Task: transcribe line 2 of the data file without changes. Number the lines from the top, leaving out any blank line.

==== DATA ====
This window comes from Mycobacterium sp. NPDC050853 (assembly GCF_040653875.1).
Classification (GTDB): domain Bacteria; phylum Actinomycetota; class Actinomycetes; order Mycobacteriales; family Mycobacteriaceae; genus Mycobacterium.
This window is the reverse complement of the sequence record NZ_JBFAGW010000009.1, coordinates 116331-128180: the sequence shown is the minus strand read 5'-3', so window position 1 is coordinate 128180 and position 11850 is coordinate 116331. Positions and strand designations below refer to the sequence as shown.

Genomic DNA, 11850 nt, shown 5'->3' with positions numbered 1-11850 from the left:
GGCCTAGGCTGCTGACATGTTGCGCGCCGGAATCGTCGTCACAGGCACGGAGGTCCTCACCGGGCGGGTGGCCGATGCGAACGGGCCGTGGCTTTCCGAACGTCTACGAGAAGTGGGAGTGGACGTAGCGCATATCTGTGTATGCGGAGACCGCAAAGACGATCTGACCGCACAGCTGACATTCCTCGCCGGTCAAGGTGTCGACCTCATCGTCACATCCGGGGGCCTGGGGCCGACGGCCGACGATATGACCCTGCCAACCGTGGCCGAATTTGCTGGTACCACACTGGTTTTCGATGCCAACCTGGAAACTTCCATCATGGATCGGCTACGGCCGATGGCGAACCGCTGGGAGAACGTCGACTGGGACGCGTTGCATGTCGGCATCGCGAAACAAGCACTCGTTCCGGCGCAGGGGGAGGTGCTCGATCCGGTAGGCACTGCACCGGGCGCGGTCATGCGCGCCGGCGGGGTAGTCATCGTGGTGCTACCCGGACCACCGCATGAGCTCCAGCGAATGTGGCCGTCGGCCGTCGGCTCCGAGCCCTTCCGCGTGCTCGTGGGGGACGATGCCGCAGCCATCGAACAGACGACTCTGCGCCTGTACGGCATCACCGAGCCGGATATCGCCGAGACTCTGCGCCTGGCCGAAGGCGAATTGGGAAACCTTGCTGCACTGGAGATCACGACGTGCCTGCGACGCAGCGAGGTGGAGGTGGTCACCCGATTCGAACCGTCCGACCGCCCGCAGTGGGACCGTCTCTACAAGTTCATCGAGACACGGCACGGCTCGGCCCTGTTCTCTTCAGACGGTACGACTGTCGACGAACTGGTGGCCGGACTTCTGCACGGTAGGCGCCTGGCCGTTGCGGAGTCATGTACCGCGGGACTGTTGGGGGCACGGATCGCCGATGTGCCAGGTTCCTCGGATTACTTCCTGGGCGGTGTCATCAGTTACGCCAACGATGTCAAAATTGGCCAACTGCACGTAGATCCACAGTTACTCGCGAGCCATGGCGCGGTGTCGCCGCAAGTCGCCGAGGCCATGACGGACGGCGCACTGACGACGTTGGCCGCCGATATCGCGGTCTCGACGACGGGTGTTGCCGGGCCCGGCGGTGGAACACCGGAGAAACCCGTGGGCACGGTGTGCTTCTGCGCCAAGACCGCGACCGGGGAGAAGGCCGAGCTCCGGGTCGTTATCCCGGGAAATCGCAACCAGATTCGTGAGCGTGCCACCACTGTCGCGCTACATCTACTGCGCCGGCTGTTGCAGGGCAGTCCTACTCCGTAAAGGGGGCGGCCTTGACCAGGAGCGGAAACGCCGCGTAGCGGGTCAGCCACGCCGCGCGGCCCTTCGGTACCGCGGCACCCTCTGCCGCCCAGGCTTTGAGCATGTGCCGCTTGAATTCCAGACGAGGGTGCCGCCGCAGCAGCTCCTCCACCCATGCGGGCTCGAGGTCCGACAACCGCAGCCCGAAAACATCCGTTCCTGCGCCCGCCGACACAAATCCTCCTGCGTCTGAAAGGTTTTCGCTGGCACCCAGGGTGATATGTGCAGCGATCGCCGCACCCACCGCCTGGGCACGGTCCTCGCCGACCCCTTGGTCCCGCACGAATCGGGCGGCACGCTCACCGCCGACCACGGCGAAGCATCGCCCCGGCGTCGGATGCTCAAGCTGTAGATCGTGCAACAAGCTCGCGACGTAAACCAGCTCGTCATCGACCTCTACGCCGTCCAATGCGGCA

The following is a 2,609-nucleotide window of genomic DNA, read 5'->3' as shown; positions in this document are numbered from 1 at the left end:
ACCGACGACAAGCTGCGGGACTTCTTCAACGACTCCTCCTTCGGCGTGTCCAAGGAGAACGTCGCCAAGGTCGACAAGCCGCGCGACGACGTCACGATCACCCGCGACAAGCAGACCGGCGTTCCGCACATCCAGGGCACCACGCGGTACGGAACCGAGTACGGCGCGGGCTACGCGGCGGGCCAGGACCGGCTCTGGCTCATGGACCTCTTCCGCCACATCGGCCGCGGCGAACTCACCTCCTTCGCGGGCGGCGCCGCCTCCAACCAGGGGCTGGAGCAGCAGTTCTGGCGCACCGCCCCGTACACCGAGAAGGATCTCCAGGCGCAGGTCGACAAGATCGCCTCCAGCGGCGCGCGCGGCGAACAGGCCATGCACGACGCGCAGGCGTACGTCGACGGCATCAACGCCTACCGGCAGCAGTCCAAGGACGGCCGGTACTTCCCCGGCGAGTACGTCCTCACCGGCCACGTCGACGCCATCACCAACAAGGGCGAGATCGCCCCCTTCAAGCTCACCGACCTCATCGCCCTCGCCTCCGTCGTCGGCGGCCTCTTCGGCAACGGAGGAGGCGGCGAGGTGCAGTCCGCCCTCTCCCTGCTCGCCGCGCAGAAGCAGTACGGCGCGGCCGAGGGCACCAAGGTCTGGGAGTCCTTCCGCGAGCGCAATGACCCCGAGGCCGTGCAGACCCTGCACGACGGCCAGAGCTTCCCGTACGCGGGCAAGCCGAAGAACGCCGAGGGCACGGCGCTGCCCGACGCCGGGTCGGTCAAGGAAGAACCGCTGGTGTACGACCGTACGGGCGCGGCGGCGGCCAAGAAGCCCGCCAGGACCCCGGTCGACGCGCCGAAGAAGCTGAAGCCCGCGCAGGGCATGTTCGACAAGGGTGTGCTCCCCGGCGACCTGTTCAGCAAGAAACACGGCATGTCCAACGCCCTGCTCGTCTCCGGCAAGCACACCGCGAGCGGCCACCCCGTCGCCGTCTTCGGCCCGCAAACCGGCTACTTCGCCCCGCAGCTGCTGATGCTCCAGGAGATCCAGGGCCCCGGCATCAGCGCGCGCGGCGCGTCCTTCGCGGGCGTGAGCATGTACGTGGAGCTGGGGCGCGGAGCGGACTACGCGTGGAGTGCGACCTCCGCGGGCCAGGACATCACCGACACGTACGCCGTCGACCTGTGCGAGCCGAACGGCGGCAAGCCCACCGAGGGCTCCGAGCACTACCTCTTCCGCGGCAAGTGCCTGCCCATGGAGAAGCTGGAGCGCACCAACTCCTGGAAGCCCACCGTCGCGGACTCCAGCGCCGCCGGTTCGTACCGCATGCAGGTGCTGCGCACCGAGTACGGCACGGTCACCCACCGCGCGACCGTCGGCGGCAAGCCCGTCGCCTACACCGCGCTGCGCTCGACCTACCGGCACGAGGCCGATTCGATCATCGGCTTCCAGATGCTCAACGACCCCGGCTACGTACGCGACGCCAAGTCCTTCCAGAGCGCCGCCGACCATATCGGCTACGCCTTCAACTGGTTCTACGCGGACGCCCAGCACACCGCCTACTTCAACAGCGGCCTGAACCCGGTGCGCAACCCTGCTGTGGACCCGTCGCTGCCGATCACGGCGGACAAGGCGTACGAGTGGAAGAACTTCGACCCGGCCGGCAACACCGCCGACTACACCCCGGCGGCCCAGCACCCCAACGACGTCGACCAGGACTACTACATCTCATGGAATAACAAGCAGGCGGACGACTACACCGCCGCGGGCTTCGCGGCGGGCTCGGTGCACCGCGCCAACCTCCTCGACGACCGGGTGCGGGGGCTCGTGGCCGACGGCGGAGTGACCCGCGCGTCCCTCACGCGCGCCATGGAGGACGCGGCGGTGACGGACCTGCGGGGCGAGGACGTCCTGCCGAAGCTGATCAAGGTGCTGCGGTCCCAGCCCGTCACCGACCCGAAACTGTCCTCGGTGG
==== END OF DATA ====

Classification (GTDB): domain Bacteria; phylum Actinomycetota; class Actinomycetes; order Mycobacteriales; family Mycobacteriaceae; genus Mycobacterium.